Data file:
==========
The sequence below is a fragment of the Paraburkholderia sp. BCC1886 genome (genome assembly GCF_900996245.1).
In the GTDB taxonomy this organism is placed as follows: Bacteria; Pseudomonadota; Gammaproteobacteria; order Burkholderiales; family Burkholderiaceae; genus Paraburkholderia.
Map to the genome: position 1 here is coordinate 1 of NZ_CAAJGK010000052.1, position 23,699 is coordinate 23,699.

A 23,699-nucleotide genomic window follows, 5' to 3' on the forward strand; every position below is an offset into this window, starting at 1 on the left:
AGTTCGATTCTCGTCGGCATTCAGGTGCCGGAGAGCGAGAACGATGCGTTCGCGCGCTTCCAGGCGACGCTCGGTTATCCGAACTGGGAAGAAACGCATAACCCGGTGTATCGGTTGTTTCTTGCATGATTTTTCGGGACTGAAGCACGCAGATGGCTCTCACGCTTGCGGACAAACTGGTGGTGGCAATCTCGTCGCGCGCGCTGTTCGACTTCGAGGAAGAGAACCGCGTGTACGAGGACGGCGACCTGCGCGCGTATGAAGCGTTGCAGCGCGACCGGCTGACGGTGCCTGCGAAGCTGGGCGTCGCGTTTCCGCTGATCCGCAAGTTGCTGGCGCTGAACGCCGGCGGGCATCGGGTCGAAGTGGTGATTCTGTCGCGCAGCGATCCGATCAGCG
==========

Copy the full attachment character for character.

The sequence below is a fragment of the Paraburkholderia sp. BCC1886 genome (genome assembly GCF_900996245.1).
In the GTDB taxonomy this organism is placed as follows: Bacteria; Pseudomonadota; Gammaproteobacteria; order Burkholderiales; family Burkholderiaceae; genus Paraburkholderia.
Map to the genome: position 1 here is coordinate 1 of NZ_CAAJGK010000052.1, position 23,699 is coordinate 23,699.

A 23,699-nucleotide genomic window follows, 5' to 3' on the forward strand; every position below is an offset into this window, starting at 1 on the left:
AGTTCGATTCTCGTCGGCATTCAGGTGCCGGAGAGCGAGAACGATGCGTTCGCGCGCTTCCAGGCGACGCTCGGTTATCCGAACTGGGAAGAAACGCATAACCCGGTGTATCGGTTGTTTCTTGCATGATTTTTCGGGACTGAAGCACGCAGATGGCTCTCACGCTTGCGGACAAACTGGTGGTGGCAATCTCGTCGCGCGCGCTGTTCGACTTCGAGGAAGAGAACCGCGTGTACGAGGACGGCGACCTGCGCGCGTATGAAGCGTTGCAGCGCGACCGGCTGACGGTGCCTGCGAAGCTGGGCGTCGCGTTTCCGCTGATCCGCAAGTTGCTGGCGCTGAACGCCGGCGGGCATCGGGTCGAAGTGGTGATTCTGTCGCGCAGCGATCCGATCAGCG